Massachusetts hospitals paid a staggering $1.52 billion last year to hire temporary hospital workers, mostly “travel nurses,” amid a labor shortage that contributed to record financial losses for many institutions.
The exponential growth of labor costs is included in a new report issued by the Massachusetts Health and Hospital Association on Monday. The report shows in fiscal year 2019, prior to the pandemic, hospitals spent $204 million on temporary staff. That number skyrocketed in FY2022 to $1.52 billion — a 610% increase.
“It is staggering,” said Daniel McHale, vice president of healthcare finance at MHA. “And ... it’s not unique to Massachusetts.”
McHale, who helped prepare the report, cited a Massachusetts Center for Health Information and Analysis report that found four in five hospitals lost money during the last fiscal year.
“The net result is financial losses for hospitals,” he said. “So, we’ve had the worst kind of financial performance in many years, even during the pandemic years.”
Another MHA report, issued in October, estimated that there are 19,000 vacancies at hospitals across the state. Nurses have gone on strike across the country to protest low staff-to-patient ratios and poor working conditions, from the monthslong strike at St. Vincent’s Hospital in Worcester to New York City, where 7,000 nurses walked off the job in January.
Throughout the pandemic, many hospitals hired registered nurses and other hospital staff through “traveler” agencies to fill gaps — temporary gigs that often paid much higher hourly salaries than what staff nurses and clinicians earned. It’s a dynamic that can create resentment among staff nurses, on top of the burden to hospital budgets, as GBH News previously reported.
At UMass Memorial Health in Worcester, CFO, vice president and treasurer Sergio Melgar said his health care system went into FY 2022 with 600 open jobs, and filling those vacancies with temporary workers was expensive. In some cases, he said, traveling workers were paid triple times the cost of pre-COVID rates.
Though the added expense was a significant financial stress, he said that, with an increase in patient volume and lack of staff, their health care system had no choice.
“It can cost us up to $20 million a month to get these personnel to come in because we have the patients, and we are the provider for central Massachusetts,” he said. “So, we actively made that decision that we are going to do it in the short term, see how it evolves.”
Melgar said costs have since come down, but in fiscal year 2022, UMass Memorial spent more than $150 million in temporary labor costs.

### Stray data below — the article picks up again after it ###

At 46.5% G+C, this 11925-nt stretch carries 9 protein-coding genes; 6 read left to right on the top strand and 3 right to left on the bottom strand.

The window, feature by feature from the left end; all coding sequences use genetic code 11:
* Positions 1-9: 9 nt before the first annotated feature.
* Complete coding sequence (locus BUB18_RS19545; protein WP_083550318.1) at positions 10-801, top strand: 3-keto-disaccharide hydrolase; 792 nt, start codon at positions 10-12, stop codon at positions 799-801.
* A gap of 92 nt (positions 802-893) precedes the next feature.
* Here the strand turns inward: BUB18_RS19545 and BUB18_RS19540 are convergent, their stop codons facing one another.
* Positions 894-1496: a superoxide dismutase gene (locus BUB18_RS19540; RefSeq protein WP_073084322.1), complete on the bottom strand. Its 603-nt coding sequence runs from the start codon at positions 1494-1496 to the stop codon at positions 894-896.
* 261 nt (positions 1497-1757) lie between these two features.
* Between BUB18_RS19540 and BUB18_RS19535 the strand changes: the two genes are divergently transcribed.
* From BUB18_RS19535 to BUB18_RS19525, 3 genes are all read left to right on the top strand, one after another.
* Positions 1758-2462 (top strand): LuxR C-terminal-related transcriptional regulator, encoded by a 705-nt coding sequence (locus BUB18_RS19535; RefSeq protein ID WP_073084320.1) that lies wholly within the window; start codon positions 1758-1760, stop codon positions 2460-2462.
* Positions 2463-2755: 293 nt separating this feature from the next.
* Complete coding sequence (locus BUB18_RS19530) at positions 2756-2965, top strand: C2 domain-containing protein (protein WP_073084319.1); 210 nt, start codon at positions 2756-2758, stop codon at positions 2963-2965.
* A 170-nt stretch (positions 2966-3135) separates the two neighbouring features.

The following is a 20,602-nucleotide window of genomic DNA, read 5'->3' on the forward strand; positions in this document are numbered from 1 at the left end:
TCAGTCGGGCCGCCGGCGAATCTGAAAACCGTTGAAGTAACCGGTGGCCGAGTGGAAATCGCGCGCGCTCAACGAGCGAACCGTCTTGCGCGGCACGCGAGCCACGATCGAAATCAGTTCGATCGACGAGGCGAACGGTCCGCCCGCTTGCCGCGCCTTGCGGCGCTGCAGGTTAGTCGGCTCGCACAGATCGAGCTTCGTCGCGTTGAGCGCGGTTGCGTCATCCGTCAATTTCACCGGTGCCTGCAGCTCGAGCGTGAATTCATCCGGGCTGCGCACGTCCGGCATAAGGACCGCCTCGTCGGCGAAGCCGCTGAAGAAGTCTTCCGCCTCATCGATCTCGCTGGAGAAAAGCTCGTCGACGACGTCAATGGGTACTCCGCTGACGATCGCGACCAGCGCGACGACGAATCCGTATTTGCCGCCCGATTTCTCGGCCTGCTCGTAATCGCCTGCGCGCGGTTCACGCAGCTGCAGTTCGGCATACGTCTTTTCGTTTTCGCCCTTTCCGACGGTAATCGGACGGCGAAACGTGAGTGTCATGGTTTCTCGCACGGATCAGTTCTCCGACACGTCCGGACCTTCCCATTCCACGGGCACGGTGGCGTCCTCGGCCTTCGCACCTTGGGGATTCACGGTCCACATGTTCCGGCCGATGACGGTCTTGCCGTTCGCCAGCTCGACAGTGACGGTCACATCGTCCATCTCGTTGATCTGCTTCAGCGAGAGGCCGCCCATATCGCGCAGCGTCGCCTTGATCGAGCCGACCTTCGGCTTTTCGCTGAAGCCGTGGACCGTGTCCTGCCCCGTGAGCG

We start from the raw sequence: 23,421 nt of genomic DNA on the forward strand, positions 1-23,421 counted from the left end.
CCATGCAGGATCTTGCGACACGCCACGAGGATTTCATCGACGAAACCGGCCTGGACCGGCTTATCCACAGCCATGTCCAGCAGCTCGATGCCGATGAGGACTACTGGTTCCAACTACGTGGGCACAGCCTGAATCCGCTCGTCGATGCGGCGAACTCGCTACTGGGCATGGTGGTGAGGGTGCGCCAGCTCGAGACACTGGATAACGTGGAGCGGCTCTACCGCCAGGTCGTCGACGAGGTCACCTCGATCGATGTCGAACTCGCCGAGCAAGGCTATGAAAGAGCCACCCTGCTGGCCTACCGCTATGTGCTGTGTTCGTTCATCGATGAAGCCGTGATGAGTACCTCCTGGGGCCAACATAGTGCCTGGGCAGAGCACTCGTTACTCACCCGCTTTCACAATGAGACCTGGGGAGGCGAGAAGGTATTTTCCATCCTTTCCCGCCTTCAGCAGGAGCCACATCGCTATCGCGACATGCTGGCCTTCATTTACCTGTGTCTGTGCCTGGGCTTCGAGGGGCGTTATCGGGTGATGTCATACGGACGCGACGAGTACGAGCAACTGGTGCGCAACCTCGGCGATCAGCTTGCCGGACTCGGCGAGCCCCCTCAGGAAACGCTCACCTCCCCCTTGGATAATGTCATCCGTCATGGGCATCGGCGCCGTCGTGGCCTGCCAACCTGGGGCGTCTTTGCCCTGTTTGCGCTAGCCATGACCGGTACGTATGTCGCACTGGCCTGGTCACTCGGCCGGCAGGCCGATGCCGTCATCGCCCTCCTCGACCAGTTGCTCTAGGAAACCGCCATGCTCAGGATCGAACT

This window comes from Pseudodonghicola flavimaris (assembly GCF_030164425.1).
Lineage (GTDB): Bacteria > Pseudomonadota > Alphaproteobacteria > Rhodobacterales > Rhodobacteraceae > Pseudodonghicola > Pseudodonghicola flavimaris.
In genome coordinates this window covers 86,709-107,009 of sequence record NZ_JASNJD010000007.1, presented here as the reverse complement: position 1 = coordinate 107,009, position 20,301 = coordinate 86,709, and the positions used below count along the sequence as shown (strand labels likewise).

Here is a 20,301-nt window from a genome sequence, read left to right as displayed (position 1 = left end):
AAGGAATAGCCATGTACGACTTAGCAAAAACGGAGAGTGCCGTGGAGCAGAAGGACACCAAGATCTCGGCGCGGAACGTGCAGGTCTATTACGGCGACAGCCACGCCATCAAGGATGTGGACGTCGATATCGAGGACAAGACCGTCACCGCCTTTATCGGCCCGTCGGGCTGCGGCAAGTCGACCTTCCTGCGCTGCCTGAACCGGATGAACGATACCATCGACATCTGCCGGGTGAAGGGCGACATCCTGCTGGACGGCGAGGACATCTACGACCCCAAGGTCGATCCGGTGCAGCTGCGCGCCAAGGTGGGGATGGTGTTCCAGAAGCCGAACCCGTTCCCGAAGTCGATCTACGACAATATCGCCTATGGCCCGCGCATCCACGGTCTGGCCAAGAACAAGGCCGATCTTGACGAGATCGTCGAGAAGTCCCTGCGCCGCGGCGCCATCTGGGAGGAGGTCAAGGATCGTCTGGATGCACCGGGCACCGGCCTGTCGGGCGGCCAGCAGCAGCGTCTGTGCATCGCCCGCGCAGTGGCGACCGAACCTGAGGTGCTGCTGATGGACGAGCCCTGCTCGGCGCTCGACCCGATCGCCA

"Everyone is struggling. Everyone is feeling the financial impact and the morale impact of the contract labor necessities."Justine Zilliken at Sturdy Memorial Hospital in Attleboro
At Sturdy Memorial Hospital in Attleboro, Chief Strategy Officer Justine Zilliken said the workforce shortage coupled with the bruising reality of the COVID-19 pandemic forced her hospital to lean on temporary labor.
“Contract labor isn’t only nursing,” she said. “We’re seeing incredible shortages in therapists and other ancillary service members, as well.”
Zilliken said, in fiscal year 2022, Sturdy Memorial had contract labor expenses climb from less than $2 million annually pre-pandemic to $14 million.
“As you can imagine, that’s a staggering impact on any care system, let alone your independent community serving health system,” she said.
Many hospitals offered extensive signing bonuses and retention packages to keep employees. A recent survey from the Massachusetts Medical Society found that one in four Massachusetts doctors plan to leave medicine in the next two years, causing more concerns about the future stability of the state’s health care workforce.
“Everyone has really been pummeled by the workforce shortage, people opting out of health care careers and leaving their careers,” Zilliken said. “Everyone is struggling. Everyone is feeling the financial impact and the morale impact of the contract labor necessities.”
Zilliken and Melgar said increased labor costs are not an expense that gets passed on to patients, but rather it's paid by the hospital system that delivers the care it’s committed to giving.
So far, hospitals have had to absorb the financial losses. It’s a policy area that the MHA report highlights as needing change to overcome exponential health care costs.
Steve Walsh, MHA’s president and CEO, said Massachusetts’ cost-growth benchmark — set up in the state to cap health care costs — is no longer an adequate way to assess the current health system. Walsh said the traveler agencies and temporary worker trend demands a policy re-focus.
“The cost pressures thrust upon hospitals and health systems within the past several years — particularly around temporary staffing — have simply become too pervasive to ignore.”